First they took Washington, now they'll take Jerusalem? With victory in the congressional elections less
than a day old, Florida Senator Marco Rubio (Rep.) who considers himself a 'Tea Party' member, is set to arrive in Israel on Sunday. Rubio's visit so soon after the election win is a move that strengthens assessments that the congress in its current form will continue where it left off – at least where Israel is concerned.
The pro-Israeli AIPAC lobby applauded the election results, congratulated the winners and said: "It is abundantly clear that the 112th Congress will continue America's long tradition of staunch support for a strong, safe and secure Israel and an abiding friendship between the United States and our most reliable ally in the Middle East."
AIPAC expressed satisfaction over the fact that most pro-Israel senators were reelected and sent messages of congratulations to senators and congress members from both parties.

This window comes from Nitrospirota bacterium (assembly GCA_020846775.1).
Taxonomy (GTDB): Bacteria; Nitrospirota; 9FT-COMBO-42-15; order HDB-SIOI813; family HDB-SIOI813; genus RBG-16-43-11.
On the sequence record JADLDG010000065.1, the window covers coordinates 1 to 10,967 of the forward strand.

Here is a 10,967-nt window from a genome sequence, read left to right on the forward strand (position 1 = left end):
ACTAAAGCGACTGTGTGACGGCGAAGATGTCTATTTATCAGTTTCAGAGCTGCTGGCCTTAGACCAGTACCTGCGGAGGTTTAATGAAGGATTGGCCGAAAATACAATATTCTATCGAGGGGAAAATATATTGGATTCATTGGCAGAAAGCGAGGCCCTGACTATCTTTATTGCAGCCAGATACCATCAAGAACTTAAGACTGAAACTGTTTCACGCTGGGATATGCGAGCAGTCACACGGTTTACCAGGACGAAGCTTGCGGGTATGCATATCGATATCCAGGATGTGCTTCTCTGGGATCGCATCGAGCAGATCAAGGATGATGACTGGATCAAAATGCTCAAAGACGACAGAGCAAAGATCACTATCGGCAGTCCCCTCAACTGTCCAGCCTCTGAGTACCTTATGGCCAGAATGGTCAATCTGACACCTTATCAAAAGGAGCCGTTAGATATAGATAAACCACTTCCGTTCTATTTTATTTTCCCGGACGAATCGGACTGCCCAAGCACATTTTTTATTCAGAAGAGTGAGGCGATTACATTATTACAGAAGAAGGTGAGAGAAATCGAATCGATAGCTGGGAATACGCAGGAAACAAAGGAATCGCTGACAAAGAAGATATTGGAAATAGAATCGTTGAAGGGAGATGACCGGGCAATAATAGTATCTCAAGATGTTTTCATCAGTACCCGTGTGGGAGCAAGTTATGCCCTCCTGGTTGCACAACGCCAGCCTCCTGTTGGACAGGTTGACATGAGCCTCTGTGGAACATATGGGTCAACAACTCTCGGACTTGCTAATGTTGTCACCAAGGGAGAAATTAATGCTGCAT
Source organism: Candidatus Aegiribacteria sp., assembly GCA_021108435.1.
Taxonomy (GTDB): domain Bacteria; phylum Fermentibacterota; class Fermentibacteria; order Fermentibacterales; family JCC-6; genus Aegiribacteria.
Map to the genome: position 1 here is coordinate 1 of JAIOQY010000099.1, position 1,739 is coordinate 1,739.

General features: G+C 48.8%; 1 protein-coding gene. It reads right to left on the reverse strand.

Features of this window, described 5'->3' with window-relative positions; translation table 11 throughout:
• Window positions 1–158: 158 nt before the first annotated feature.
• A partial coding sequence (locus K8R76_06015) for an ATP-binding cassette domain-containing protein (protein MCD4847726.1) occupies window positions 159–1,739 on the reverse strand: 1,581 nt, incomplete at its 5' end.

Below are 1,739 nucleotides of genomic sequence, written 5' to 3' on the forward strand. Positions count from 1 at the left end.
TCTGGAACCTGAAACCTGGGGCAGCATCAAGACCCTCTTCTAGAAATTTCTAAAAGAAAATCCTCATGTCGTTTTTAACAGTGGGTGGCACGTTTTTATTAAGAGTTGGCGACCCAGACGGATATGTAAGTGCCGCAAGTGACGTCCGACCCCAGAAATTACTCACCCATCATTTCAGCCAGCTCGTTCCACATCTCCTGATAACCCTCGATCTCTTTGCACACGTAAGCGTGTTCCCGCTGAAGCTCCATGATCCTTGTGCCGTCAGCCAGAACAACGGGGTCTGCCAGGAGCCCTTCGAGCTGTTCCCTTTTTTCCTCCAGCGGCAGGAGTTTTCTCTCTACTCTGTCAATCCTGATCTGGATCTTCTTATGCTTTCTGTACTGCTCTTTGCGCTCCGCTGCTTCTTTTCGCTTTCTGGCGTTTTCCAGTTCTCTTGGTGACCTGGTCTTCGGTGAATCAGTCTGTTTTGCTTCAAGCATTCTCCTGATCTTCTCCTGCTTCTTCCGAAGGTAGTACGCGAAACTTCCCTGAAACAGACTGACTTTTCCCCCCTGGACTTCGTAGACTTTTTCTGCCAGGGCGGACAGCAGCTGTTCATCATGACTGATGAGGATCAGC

Jewish Senator Russ Feingold (Dem.) lost his Wisconsin seat and ends 18 years in office. Meanwhile, Democratic Connecticut state Attorney General Richard Blumenthal was elected to the Senate. Tuesday night's elections saw five Jewish Democratic representatives lose their seats in the Senate, but the Republican victory in the House means that the only Jew in the party, Eric Cantor of Virginia, is set to become House Majority Leader.
Among the Jewish politicians whose terms came to an end were: Ron Klein and Alan Grayson from Florida, Steve Kagan from Wisconsin and John Adler from New Jersey.
In contrast, David Cicilline, the openly gay and Jewish mayor of Providence, became a congressman and joins another Jewish gay member - Barney Frank – who was reelected and returns to the House of Representatives on behalf of Massachusetts. Another Jewish representative is Nan Hayworth (rep.) from New York.